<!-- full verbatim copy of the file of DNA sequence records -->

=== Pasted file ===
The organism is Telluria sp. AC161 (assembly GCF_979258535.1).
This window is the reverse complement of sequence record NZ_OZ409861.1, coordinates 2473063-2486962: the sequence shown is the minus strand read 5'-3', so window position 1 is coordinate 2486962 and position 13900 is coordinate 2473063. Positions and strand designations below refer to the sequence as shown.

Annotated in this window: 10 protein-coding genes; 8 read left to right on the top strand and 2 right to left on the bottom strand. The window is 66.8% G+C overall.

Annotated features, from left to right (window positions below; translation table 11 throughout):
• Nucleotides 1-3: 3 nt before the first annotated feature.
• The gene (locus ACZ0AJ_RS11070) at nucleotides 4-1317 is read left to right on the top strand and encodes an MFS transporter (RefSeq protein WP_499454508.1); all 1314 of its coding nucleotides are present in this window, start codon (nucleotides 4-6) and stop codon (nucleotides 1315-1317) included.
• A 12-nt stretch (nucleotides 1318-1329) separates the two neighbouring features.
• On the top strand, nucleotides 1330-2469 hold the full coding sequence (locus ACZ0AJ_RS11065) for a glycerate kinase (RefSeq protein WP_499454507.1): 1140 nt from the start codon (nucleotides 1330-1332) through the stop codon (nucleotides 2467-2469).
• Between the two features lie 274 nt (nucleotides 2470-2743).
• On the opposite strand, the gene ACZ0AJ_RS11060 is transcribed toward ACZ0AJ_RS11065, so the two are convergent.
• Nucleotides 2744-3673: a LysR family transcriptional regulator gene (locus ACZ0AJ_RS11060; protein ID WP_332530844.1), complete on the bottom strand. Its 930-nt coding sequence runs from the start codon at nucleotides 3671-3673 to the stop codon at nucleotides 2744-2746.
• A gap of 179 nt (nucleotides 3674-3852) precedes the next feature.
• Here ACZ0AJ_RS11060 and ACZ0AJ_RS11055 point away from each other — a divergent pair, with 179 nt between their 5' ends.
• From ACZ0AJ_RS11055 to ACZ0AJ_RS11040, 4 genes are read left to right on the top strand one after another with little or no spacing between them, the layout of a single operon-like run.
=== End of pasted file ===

The organism is Telluria sp. AC161 (assembly GCF_979258535.1).
This window is the reverse complement of sequence record NZ_OZ409861.1, coordinates 2473063-2486962: the sequence shown is the minus strand read 5'-3', so window position 1 is coordinate 2486962 and position 13900 is coordinate 2473063. Positions and strand designations below refer to the sequence as shown.

Annotated in this window: 10 protein-coding genes; 8 read left to right on the top strand and 2 right to left on the bottom strand. The window is 66.8% G+C overall.

Annotated features, from left to right (window positions below; translation table 11 throughout):
• Nucleotides 1-3: 3 nt before the first annotated feature.
• The gene (locus ACZ0AJ_RS11070) at nucleotides 4-1317 is read left to right on the top strand and encodes an MFS transporter (RefSeq protein WP_499454508.1); all 1314 of its coding nucleotides are present in this window, start codon (nucleotides 4-6) and stop codon (nucleotides 1315-1317) included.
• A 12-nt stretch (nucleotides 1318-1329) separates the two neighbouring features.
• On the top strand, nucleotides 1330-2469 hold the full coding sequence (locus ACZ0AJ_RS11065) for a glycerate kinase (RefSeq protein WP_499454507.1): 1140 nt from the start codon (nucleotides 1330-1332) through the stop codon (nucleotides 2467-2469).
• Between the two features lie 274 nt (nucleotides 2470-2743).
• On the opposite strand, the gene ACZ0AJ_RS11060 is transcribed toward ACZ0AJ_RS11065, so the two are convergent.
• Nucleotides 2744-3673: a LysR family transcriptional regulator gene (locus ACZ0AJ_RS11060; protein ID WP_332530844.1), complete on the bottom strand. Its 930-nt coding sequence runs from the start codon at nucleotides 3671-3673 to the stop codon at nucleotides 2744-2746.
• A gap of 179 nt (nucleotides 3674-3852) precedes the next feature.
• Here ACZ0AJ_RS11060 and ACZ0AJ_RS11055 point away from each other — a divergent pair, with 179 nt between their 5' ends.
• From ACZ0AJ_RS11055 to ACZ0AJ_RS11040, 4 genes are read left to right on the top strand one after another with little or no spacing between them, the layout of a single operon-like run.